Sufferers of allergies and hay fever are no strangers to searching for any solution that might relieve their symptoms; a new anti-histamine, strange nasal drainage recommendations, avoiding certain trees, endless sinus relief pills and, of course, having an endless supply of tissues in case everything else fails you. With so many people suffering all over the world, you would think that pharmaceutical companies would have found a miracle drug to relieve hay fever and allergies once and for all. Unfortunately, no such luck. However, what can have real impact in reducing your symptoms is your diet – and once you notice improvement, it’s really a no-brainer.

Is your dinner sabotaging you?

Allergy symptoms, like many other health issues, can often be solved by eating the right foods and avoiding the wrong ones. Many foods can help you breathe and fight sinus and respiratory infections by providing your body with the vitamins and minerals that help combat general illness and subsequent inflammation, as well as weak immune systems. Certain nutrients in food can open up clogged nasal passages and boost your immunity to allergies and infections linked to hay fever.

Studies into certain populations have shown that rarity in allergies and respiratory issues is due to a specific diet. Societies on the Mediterranean coast naturally consume what’s known as a “Mediterranean diet”; fresh fruits and vegetables, fish, olive oil and nuts are a staple from childhood. These foods are all naturally high in antioxidants that have multiple immune-boosting compounds and aid disease prevention and cell damage. Essentially, people who grow up in the Mediterranean are far less prone to allergies and hay fever than the rest of us simply because they eat the foods that fight against them.

Get ready for battle with foods that fight allergies

There are loads of foods with anti-inflammatory properties that can help combat the inconvenience of both seasonal and general allergies. Here are some of the most effective additions to your diet when you’re looking to manage your allergies...

Nuts about nuts – There are so many delicious varieties of nuts that incorporating them in your diet shouldn’t be too hard – unless, of course, you are allergic to them! (Then please, avoid at all costs!) They are a great source of magnesium and vitamin E. Magnesium helps improve lung function and relieves symptoms of asthma. The vitamin E component boasts immune boosting and antioxidant properties. It has proven to decrease the risk of respiratory infection, and fights against the inflammation triggers.

Five a day with vitamin C – We’re used to reaching for vitamin C to fight common colds, flu and other immune-related symptoms. Research has found that vitamin C-loaded fruits like apples, oranges and tomatoes – yes, they’re a fruit – can also fight asthma and general allergy symptoms. It’s an important antioxidant for sufferers, because allergies can often lead to a cold, or vice versa.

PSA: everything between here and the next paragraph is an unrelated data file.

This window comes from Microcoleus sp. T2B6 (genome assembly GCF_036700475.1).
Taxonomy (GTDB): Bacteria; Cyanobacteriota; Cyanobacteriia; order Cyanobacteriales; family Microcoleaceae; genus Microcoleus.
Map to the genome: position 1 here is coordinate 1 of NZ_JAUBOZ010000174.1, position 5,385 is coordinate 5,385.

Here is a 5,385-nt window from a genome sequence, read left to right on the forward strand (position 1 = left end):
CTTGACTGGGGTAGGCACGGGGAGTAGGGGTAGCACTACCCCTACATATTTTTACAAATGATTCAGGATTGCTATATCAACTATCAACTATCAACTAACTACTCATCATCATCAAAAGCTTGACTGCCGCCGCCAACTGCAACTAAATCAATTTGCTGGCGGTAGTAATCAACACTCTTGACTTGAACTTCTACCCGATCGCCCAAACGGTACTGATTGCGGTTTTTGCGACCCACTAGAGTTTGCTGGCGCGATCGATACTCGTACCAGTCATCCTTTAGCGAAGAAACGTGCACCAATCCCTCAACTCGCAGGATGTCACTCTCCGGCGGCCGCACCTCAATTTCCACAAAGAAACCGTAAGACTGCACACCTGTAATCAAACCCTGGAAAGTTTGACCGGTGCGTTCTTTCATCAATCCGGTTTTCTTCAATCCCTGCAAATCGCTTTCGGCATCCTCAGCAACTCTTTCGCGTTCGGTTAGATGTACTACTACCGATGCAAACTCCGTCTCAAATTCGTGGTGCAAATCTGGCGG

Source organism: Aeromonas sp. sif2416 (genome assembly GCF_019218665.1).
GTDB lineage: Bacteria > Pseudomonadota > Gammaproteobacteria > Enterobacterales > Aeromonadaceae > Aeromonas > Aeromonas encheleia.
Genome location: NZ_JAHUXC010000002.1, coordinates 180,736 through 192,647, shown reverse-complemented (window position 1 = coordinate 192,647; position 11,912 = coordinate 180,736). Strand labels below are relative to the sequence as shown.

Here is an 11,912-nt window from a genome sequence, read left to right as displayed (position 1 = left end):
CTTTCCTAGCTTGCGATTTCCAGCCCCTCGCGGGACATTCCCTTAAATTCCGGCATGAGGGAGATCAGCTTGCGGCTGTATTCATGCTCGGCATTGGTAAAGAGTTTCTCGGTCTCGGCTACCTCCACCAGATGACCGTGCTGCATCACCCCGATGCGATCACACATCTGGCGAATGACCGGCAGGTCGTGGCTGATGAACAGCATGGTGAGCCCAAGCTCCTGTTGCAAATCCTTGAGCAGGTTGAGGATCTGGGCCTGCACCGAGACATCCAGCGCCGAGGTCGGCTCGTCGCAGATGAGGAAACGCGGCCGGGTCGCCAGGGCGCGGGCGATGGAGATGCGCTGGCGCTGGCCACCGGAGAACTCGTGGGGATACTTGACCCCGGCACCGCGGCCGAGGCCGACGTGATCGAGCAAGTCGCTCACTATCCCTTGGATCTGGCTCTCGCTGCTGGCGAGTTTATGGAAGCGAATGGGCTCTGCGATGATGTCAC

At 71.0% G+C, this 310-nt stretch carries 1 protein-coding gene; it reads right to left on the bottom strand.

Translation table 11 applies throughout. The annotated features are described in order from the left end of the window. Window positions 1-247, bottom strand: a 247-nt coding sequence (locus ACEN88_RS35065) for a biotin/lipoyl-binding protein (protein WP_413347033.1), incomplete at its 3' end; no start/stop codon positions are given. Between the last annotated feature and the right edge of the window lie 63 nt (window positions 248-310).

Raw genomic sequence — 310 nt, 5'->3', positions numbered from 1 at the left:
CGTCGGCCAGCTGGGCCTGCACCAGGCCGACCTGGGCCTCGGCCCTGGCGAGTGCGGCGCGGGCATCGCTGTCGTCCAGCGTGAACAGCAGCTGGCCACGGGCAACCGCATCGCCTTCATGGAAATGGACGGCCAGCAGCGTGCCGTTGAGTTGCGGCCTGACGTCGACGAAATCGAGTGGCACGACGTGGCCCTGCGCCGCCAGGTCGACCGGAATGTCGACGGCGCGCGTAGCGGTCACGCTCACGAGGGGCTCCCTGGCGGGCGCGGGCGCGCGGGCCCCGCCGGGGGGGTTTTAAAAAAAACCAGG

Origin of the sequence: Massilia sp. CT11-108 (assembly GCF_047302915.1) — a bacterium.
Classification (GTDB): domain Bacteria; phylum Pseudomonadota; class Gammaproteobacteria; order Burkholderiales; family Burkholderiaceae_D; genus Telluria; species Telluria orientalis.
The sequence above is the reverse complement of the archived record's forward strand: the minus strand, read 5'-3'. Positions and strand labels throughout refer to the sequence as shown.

Grape day out – Red grape skin is full of antioxidants and resveratrol that reduces inflammation. How is this relevant? Allergic reactions, especially those to seasonal change, lead to an inflammatory response in your body. So, controlling and relieving your body’s inflammation could lessen your symptoms. Be careful with grapes, though. They are known to increase mucus production, so if you’re suffering from congestion, it’s probably a good idea to avoid them.

Add some citrus to you water for a tasty immune kick

Gone Fishing – Eating fatty fish such as salmon, mackerel, sardines and tuna can also help decrease inflammation, and in turn, decrease the chance of developing allergies. Those omega-3 fatty acids are miracle workers. If you’re not a fan of fish, no problem! Consider adding a fish oil, or omega-3 supplement to your diet.

Zinc again – Foods high in zinc, such as lean beef, crab, legumes, some whole grains like whole wheat, oats or quinoa, and soy products have an anti-bacterial and antiviral effect on the body. Zinc boosts your immunity and helps fight infections linked to allergies and hay fever.


Allergy – small word, big problem. In the UK alone, 21 million people suffer at least one allergy, while 10 million suffer two or more. But while you can’t always control your external environment (a common aggravator of allergies), you can control what you put in your body. Take back the control of your runaway nose and make simple changes to your diet to give you a little bit of much needed relief.